Other wild and trained Pikachu appear throughout the series, often interacting with Ash and his Pikachu. The most notable among these is Ritchie's Pikachu, Sparky (レオン, Reon, Leon).[53] Like most other Pokémon, Pikachu communicates only by saying syllables of his own name. Ash's Pikachu is voiced by Ikue Ōtani in all versions of the anime. In Pokémon Live!, the musical stage show adapted from the anime, Pikachu was played by Jennifer Risser.[54]

Following Pokémon Ultimate Journeys, which concludes the story of Ash and his Pikachu, another Pikachu named "Captain Pikachu" was introduced as a major character in the followup series Pokémon Horizons, also voiced by Ōtani. Taito Okiura, the vice president of marketing for The Pokémon Company International, stated that Pikachu would "continue to have a significant presence in the animated series and remain an icon for the brand".[55]

In the live-action film

In the 2019 film Detective Pikachu, a detective Pikachu is voiced by Ryan Reynolds and Ōtani.[56][57] Pikachu is featured in a 2021 Katy Perry music video, "Electric".[58]

In other media

Pikachu is a prominent Pokémon in many of the Pokémon manga series. In Pokémon Adventures, main characters Red and Yellow both train Pikachu, which create an egg that Gold hatches into a Pichu. Other series, including Pokémon Pocket Monsters, Magical Pokémon Journey and Getto Da Ze also feature Pikachu. Other manga series, such as Electric Tale of Pikachu,[59] and Ash & Pikachu, feature Ash Ketchum's Pikachu from the anime series.[59]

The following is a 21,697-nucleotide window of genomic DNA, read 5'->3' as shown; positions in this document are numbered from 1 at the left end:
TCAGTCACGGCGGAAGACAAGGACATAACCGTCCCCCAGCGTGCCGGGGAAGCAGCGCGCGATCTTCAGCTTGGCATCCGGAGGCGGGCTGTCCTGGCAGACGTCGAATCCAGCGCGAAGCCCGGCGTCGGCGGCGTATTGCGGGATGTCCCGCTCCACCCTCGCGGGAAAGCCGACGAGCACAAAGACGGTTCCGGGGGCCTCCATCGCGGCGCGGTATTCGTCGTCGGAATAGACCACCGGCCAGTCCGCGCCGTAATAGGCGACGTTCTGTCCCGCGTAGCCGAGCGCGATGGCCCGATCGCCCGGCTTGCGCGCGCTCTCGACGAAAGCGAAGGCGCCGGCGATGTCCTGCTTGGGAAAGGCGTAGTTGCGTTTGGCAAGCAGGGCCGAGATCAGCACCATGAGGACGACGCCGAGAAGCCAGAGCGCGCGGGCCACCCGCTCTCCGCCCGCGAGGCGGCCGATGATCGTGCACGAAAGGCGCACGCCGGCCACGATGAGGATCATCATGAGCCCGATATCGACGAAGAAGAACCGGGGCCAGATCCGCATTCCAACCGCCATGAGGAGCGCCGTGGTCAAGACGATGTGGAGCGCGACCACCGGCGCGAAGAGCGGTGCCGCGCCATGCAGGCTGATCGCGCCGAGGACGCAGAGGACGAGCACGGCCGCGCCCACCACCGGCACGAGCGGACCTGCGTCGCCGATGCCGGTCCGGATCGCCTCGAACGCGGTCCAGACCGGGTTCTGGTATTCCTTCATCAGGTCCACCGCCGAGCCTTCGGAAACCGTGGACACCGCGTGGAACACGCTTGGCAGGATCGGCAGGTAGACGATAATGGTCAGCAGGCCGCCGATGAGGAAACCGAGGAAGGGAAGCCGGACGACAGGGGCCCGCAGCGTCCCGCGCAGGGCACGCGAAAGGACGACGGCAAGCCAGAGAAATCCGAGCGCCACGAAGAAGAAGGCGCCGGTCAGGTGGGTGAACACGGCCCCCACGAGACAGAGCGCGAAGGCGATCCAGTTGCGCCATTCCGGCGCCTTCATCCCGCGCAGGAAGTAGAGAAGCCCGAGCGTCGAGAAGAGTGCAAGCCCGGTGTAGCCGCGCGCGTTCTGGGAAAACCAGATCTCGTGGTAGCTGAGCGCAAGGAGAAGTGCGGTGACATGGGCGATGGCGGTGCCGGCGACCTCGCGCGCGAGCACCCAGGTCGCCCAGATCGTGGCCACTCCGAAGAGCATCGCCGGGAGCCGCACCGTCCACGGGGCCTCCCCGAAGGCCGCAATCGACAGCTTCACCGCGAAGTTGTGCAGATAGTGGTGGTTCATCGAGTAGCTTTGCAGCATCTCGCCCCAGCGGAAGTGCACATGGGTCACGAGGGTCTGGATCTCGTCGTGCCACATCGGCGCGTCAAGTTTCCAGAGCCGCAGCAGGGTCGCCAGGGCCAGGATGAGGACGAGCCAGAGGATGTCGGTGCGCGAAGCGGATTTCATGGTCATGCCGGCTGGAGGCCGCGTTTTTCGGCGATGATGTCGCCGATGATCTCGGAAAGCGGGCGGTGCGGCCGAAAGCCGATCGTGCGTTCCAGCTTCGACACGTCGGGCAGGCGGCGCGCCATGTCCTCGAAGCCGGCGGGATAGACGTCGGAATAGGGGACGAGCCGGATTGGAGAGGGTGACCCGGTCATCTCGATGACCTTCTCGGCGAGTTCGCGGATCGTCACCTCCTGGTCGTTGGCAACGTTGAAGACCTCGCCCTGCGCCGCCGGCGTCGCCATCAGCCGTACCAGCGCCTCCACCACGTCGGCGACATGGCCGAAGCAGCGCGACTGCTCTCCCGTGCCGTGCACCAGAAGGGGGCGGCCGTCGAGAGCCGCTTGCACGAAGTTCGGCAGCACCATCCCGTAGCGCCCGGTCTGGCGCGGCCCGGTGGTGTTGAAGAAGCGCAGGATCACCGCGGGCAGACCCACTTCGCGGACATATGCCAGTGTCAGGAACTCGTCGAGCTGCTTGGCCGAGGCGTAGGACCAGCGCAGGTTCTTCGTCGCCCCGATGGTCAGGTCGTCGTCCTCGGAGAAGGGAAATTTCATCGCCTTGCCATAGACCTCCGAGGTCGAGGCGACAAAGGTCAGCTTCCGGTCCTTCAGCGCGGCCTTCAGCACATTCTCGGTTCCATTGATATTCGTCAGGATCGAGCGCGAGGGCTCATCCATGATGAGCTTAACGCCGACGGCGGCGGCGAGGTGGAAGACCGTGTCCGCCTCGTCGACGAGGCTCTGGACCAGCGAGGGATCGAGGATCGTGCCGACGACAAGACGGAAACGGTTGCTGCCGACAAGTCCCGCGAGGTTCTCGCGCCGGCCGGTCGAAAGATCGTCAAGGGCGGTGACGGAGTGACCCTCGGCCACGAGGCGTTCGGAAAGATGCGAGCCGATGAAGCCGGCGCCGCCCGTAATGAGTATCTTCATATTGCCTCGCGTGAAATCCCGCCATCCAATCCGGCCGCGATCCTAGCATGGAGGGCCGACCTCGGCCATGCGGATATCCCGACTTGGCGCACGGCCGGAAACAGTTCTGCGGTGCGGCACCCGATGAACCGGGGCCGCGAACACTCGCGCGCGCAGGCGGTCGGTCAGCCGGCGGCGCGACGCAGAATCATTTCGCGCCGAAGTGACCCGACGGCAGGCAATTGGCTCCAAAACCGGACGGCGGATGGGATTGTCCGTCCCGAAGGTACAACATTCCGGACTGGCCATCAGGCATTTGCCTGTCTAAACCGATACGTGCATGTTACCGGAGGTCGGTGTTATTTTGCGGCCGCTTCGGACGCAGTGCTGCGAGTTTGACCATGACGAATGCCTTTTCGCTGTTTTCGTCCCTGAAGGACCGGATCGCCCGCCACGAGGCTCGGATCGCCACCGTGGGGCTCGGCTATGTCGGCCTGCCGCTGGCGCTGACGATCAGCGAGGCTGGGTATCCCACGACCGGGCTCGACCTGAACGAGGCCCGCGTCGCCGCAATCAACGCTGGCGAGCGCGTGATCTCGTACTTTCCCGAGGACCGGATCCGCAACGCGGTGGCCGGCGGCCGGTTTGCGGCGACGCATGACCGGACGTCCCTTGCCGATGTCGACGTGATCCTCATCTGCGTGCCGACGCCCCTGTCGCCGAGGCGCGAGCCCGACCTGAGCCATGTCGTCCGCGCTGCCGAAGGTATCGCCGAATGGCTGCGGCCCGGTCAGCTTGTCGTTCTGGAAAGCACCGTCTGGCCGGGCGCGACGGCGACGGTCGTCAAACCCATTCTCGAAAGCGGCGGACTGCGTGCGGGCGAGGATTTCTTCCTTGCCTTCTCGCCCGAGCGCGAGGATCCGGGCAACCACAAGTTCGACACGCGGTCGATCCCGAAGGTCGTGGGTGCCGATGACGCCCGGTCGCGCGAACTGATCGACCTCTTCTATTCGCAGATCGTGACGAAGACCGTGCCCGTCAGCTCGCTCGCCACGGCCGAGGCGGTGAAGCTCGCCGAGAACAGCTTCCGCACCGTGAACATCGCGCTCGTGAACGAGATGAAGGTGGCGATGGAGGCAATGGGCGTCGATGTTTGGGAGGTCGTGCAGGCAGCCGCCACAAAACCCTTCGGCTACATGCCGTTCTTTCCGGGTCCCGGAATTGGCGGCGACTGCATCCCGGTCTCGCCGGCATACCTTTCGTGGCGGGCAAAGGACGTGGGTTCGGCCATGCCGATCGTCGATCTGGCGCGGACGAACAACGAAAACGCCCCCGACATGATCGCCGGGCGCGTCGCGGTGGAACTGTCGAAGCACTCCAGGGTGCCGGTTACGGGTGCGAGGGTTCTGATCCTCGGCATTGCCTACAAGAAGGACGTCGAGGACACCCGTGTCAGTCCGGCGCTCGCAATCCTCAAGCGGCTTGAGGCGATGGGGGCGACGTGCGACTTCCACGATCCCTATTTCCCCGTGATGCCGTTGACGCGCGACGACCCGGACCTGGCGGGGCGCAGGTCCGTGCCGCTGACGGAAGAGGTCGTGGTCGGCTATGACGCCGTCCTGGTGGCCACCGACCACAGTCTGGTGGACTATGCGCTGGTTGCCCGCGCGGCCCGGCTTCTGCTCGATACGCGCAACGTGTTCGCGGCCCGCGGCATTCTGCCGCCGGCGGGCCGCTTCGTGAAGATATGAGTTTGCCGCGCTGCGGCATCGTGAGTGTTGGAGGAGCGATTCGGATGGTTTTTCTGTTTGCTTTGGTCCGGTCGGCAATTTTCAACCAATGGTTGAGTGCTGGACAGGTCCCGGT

A Toyota Ist customized to resemble Pikachu
The ANA Boeing 747-400 airplane painted with Pikachu and other Pokémon (visible: Clefairy, Togepi, Mewtwo, and Snorlax)

As the mascot of the franchise, Pikachu has made multiple appearances in various promotional events and merchandise. In 1998, then Topeka, Kansas Mayor Joan Wagnon renamed the town "ToPikachu" for a day,[60] and the renaming was repeated in 2018 by Mayor Michelle De La Isla with the release of the Pokémon Let's Go games.[61] A "got milk?" advertisement featured Pikachu on April 25, 2000.[62]

A Pikachu balloon has been featured in the Macy's Thanksgiving Day Parade since 2001.[63] The original balloon was flown for the last time publicly at the Pokémon: Tenth Anniversary "Party of the Decade" on August 8, 2006, in Bryant Park in New York City,[64][65][66][67] and a new Pikachu balloon that chases a Poké Ball and has light-up cheeks debuted at the 2006 parade.[68] In the 2014 parade, a new Pikachu balloon was wearing a green scarf and holding a smaller Pikachu snowman.[69] As of 2021, the latest balloon is that of a Pikachu and Eevee together in a sled.[70]